You can't keep Silvio Berlusconi down. A lesser man might be chastened by being turfed out of the Prime Minister's office, an ongoing trial involving a sex scandal, or a conviction for fraud.
Yet Italy's longest-serving leader since the Second World War confirmed what had been long-rumored on Saturday –he is planning a comeback just a year after an ignoble exit from office.
His People of Liberty party has withdrawn its support from the comparatively reserved technocrat who replaced him, Mario Monti.
After being "besieged" by calls to return to the front line of Italian politics (according to a statement from him), Berlusconi declared at the weekend: "The situation today is much worse than it was a year ago when I left the government out of a sense of responsibility and a love for my country."
(Read More: Monti's Resignation)
"I cannot let my country fall into a recessive spiral without end. It's not possible to go on like this."
The consequences in the markets of his return and the potential speeding-up of Monti's departure became evident on Monday morning when Italian stocks fell 2.5 percent and the 10-year Italian government bond yield jumped by a quarter percentage point to 4.75 percent. Trading in several Italian banks was also halted in Milan after they fell around 5 percent.
Prime Minister Monti said that he would resign once the budget law has been passed, which is expected by the end of December. Elections are expected in late February or early March,with Italian media predicting either the weekend of March 3 or 10. Monti could still help to govern Italy after the election, but he has not confirmed any plans.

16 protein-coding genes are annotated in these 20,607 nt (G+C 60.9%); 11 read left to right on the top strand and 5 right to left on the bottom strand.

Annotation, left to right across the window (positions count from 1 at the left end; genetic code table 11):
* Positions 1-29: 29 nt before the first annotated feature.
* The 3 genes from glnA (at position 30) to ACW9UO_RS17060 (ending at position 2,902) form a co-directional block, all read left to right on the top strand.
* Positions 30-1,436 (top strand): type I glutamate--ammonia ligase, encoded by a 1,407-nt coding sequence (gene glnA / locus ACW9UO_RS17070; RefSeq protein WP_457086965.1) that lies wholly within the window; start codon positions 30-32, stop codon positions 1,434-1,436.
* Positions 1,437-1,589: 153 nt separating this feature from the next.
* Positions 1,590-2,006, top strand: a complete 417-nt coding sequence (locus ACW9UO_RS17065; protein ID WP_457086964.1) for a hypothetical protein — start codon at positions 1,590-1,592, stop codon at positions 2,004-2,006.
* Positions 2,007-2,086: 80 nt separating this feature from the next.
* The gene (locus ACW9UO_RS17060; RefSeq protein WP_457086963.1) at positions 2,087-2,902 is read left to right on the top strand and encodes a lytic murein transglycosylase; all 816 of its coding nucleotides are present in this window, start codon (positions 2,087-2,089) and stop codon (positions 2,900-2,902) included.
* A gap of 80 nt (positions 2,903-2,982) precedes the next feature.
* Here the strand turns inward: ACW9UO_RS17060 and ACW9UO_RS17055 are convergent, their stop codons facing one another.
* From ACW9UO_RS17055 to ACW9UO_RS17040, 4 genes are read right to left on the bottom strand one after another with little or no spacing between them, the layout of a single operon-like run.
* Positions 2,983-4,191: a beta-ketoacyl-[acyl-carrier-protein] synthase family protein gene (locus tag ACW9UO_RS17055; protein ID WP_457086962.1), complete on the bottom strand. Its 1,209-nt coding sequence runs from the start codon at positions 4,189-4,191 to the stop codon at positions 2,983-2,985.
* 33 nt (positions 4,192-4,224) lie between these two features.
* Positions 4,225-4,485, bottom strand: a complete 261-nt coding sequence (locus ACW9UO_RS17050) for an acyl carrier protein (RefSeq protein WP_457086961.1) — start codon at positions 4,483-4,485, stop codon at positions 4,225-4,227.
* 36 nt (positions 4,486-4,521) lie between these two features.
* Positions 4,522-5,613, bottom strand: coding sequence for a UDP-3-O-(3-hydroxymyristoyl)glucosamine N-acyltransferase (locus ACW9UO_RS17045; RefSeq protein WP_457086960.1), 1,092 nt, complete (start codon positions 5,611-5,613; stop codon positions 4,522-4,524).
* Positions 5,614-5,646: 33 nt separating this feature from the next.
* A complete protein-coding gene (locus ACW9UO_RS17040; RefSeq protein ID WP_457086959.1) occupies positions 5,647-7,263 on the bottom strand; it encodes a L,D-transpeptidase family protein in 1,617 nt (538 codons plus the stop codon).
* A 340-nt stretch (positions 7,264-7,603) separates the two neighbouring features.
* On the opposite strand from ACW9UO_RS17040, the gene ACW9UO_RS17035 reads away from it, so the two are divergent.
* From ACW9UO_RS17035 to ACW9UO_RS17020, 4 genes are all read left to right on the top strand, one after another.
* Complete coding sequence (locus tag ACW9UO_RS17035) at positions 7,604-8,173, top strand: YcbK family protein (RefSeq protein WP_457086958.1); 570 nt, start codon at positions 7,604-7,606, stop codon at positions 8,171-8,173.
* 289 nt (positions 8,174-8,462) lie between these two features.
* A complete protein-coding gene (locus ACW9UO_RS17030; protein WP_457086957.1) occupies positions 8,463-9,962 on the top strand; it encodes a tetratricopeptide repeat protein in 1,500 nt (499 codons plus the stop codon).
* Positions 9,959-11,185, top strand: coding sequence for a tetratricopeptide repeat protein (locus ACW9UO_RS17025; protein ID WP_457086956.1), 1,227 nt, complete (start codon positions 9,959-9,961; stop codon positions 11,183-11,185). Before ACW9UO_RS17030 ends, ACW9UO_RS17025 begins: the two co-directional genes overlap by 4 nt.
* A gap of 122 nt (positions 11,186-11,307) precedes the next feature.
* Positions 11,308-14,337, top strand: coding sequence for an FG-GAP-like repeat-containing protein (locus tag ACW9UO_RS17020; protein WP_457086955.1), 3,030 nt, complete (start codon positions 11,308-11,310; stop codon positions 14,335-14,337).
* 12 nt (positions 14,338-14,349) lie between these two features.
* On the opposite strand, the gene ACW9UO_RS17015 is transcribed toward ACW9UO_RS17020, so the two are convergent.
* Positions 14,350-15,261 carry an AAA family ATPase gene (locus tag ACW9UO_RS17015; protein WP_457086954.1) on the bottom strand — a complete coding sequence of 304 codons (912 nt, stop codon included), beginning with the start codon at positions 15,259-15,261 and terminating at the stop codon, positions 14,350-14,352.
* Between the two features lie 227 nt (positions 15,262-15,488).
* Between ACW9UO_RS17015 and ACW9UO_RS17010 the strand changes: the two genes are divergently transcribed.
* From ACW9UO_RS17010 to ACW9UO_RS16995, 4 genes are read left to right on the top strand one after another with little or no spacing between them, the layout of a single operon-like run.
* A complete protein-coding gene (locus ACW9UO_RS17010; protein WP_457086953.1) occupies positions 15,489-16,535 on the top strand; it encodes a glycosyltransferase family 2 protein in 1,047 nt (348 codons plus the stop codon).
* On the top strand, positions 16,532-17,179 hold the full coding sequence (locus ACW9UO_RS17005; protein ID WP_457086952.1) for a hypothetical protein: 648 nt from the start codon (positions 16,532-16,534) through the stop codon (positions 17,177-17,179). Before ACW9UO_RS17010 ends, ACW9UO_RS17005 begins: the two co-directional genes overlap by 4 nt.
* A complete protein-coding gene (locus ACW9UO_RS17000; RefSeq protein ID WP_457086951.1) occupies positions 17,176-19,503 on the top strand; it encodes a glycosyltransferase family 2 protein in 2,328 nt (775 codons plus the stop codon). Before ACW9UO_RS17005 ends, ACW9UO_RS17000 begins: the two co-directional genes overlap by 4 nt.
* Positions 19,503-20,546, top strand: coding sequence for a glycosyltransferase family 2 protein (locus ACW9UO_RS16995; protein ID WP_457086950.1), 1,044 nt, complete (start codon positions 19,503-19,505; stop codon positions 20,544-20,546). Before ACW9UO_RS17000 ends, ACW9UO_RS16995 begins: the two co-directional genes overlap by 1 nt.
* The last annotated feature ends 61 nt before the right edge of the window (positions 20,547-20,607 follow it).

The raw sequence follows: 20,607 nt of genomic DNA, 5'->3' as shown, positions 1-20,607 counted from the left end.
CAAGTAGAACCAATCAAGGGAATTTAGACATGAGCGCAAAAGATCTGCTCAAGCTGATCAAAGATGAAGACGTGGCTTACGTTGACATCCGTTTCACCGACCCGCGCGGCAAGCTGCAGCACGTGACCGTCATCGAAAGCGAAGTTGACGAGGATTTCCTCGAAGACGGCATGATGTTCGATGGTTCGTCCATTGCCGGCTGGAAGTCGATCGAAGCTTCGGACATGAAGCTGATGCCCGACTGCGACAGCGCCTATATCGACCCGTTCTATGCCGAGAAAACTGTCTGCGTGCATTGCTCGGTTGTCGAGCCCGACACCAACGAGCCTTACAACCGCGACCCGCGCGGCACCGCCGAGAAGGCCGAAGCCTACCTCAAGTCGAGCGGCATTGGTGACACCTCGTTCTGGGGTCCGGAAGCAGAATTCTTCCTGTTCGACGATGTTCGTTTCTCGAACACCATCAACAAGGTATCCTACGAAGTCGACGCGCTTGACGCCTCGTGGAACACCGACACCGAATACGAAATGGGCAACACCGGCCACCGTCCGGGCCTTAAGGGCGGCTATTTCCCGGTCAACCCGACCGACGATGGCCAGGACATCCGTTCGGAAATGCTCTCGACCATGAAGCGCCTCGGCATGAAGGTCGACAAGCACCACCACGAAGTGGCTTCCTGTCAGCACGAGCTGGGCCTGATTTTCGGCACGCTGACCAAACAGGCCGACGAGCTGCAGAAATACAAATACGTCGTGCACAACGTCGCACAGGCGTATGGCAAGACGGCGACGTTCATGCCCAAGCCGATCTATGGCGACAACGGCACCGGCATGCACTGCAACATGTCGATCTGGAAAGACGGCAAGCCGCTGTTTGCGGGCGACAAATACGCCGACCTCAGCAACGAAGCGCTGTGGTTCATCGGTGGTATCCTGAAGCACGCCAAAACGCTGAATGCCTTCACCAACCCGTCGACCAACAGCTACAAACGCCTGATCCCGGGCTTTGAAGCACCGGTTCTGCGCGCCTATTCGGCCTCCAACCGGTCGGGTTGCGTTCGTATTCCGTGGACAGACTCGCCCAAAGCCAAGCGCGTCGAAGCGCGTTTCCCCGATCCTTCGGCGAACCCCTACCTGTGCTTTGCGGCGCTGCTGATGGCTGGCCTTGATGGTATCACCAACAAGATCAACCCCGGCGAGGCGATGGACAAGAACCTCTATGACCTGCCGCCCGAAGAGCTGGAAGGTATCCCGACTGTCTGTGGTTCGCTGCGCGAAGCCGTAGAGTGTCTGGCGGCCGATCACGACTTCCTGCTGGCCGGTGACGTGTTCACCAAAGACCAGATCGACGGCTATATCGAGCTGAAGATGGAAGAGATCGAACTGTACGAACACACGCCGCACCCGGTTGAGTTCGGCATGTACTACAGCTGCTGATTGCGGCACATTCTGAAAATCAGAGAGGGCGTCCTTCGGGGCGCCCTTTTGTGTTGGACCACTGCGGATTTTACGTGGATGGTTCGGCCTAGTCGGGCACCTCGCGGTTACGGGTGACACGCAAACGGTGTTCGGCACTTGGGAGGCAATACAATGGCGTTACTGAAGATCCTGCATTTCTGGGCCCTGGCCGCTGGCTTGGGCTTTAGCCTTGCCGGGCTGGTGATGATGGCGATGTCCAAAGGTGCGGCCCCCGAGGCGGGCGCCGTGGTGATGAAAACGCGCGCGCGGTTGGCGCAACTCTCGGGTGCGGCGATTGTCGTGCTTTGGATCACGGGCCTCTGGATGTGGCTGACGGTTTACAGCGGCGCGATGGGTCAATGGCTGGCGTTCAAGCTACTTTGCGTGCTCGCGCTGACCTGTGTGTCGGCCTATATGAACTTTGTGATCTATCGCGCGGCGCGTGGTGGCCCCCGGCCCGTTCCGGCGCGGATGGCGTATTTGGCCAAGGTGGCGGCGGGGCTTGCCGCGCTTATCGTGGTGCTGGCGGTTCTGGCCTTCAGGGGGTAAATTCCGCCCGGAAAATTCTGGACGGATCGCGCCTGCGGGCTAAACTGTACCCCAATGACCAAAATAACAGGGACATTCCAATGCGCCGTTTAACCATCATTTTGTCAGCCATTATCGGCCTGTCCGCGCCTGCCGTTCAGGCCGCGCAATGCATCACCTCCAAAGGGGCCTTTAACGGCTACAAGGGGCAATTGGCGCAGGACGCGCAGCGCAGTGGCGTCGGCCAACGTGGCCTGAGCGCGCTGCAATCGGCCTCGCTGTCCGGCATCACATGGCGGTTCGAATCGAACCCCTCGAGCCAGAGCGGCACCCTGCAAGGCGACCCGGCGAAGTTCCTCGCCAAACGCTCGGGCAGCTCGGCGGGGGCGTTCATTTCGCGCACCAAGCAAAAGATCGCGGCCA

"The really big question is whether the next election is going to give us a strong majority in parliament, that can reform the way markets and Italians want," Guiseppe Ragusa, economist at Luiss University, told CNBC.
Monti has lived up to hopes that he would be a safe pair of hands, and Italy has avoided some of the negative attention given to Spain in recent months. While both countries often seemed close to the abyss, Spain is now routinely spoken of as the next euro zone country which will need a bailout by international lenders, with Italy usually viewed as stronger.
"The damage to the Italian government's credibility and the rising uncertainty is likely to lead to pressure on Italian assets today, and volatility over the coming months,"analysts at RBC warned.
(Read More: Turmoil in Italy)
At the moment,polls suggest that a center-left coalition would win an election. The campaignis expected to be "fierce," analysts at Barclays warned.
"In the eyes of financial markets, Italy needs to complete the reform agenda in order to raise long-term growth prospects," they said.
"In the very near term, all eyes will be on the upcoming auctions."
In coming weeks, Italy is expected to launch a new three-year bond and hold auctions for some medium-long term paper.
While Monti's regime has been viewed with approval, Italy's economic issues are far from being solved,the country has a debt-to-GDP ratio of 120 percent and it's still in the grip of recession.
"The public finances are in order – the real problem is growth," Ragusa said.
"You have to go from the macroeconomic to micro economic perspective. You have to wonder why Italian labor productivity is so low. That will be a medium to long term commitment and many reforms are going to be necessary."